August 7, 2012

How Many Jobs Gained During a Presidential Tenure?

Polls show over and over again that jobs are a major concern for Americans. While presidents don’t create jobs, their policies can influence the direction of the economy. Presidents can create an environment that is more or less conducive to job creation—hence, the close scrutiny of employment statistics during presidential campaigns.

This chart uses data from the Bureau of Labor Statistics (BLS) Employment Tables to show the number of jobs gained during each presidential tenure since 1945. This chart isn’t meant to compare President Obama (who’s completed just under one term so far) to President Clinton (who completed two terms.) Rather it is meant to look at how each president did during their tenure. Also, considering that population grows and labor participation varies over time, this data is probably slightly biased in favor of President Obama for both the job numbers and unemployment rate.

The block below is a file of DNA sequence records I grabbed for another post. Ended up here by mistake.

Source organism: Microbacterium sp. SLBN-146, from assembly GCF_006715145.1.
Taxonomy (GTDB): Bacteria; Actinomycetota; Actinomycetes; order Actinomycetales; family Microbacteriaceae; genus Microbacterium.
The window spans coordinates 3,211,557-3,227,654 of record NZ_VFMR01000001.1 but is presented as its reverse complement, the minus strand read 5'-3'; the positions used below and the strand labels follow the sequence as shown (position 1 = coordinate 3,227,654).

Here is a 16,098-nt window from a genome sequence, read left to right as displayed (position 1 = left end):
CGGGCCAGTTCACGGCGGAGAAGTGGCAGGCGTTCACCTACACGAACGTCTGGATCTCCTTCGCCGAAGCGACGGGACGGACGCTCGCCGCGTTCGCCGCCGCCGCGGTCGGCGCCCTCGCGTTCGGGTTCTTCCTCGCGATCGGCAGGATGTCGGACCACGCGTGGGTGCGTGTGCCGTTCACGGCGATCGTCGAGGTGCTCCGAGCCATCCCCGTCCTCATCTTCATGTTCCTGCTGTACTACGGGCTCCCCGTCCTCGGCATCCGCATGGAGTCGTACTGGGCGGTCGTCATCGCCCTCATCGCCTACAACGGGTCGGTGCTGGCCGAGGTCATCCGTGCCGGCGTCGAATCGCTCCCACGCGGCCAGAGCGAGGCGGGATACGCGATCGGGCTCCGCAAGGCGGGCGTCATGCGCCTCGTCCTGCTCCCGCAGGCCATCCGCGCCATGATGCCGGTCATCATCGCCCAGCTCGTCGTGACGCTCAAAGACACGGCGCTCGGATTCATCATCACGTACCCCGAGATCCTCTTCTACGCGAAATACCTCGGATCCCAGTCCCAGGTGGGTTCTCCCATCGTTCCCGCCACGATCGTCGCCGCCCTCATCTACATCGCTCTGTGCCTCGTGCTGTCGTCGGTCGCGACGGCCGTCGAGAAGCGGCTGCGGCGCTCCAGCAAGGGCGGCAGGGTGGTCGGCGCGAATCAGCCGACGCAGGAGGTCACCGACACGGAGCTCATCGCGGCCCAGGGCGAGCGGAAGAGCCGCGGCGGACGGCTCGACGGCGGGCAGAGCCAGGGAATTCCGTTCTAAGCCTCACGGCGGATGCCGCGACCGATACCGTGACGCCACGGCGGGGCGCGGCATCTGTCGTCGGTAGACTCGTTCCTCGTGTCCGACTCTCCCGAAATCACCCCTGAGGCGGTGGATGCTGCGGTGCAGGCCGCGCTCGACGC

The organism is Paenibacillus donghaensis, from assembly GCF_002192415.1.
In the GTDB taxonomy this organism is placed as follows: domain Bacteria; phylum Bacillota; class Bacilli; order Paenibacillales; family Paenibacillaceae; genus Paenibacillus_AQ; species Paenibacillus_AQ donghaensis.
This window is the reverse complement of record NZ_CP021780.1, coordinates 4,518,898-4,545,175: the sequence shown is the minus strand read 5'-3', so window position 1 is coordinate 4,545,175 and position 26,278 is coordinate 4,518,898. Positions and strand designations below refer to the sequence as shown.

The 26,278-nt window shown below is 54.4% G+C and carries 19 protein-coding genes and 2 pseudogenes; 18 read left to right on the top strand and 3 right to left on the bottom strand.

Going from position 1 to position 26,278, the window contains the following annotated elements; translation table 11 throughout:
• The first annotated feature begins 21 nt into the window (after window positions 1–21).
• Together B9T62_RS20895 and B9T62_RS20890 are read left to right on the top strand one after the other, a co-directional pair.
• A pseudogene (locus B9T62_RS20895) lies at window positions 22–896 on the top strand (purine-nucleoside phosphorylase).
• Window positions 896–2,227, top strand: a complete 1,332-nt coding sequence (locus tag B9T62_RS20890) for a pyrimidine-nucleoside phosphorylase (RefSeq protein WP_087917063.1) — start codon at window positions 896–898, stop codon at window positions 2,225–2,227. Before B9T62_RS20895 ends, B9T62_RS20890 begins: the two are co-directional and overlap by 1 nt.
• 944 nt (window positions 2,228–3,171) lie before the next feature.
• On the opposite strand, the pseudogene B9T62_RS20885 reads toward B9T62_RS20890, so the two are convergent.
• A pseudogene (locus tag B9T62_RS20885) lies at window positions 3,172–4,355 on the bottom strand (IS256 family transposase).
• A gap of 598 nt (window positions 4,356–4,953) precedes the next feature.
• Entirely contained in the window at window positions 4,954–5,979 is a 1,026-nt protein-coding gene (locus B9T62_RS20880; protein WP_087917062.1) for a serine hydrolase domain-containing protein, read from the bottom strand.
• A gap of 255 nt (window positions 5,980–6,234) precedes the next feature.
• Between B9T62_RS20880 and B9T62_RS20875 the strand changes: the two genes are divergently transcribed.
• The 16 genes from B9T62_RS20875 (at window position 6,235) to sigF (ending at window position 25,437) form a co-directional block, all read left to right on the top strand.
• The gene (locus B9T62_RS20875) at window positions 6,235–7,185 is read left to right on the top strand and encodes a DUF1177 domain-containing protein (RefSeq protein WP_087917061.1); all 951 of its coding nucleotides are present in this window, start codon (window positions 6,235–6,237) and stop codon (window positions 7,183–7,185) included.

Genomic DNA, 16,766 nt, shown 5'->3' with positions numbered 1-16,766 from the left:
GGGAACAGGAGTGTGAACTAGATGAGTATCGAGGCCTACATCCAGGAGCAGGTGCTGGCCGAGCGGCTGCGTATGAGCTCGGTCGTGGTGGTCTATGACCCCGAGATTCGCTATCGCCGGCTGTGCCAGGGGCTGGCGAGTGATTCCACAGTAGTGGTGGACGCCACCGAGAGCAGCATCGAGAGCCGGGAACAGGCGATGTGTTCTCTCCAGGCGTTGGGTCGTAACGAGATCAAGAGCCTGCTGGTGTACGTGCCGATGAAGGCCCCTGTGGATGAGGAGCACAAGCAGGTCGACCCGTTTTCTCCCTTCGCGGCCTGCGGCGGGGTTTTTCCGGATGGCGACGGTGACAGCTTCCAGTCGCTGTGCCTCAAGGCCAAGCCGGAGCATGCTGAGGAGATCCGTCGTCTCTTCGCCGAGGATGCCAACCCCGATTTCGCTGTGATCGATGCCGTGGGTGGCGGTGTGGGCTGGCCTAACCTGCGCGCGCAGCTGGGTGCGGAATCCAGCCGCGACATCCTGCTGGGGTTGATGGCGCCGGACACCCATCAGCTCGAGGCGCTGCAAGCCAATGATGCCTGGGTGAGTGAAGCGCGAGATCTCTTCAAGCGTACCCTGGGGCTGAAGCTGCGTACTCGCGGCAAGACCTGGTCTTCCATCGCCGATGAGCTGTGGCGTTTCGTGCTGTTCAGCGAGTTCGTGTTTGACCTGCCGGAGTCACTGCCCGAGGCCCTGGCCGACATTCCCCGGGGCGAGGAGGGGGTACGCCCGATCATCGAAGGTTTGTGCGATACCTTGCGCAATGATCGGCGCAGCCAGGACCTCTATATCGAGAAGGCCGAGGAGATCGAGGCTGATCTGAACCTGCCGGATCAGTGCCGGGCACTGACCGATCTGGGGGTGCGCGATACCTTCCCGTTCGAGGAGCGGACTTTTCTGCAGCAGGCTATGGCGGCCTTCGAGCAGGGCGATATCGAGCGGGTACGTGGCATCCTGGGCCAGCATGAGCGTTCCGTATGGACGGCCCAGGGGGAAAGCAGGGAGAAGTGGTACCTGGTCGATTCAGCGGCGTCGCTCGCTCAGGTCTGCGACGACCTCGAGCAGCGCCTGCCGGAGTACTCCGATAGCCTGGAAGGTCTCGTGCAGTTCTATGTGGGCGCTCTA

Although President Obama has not yet finished his first term, the data show that it would take him roughly 280,000 new jobs per month for every month from now until January 2013 to get him out of last place. Presidents Clinton and Reagan saw the highest gains in jobs and maintained some of the lowest unemployment rates during their administrations.

Veronique de Rugy further explains these job gains at NRO’s The Corner.

Note on data:

The estimated job changes take into account the year-to-year changes in employment, typically from January to January (unless the president left office earlier or later). Presidents Truman, Eisenhower, Bush, Reagan, and Clinton served two terms; Presidents Obama, Ford, and Kennedy served less than a full four-year term. Thus, any conclusions should take note of these terms. Lastly, the data comes from the BLS “B” Tables, which are data taken from payroll records of a sample of nonagricultural business establishments.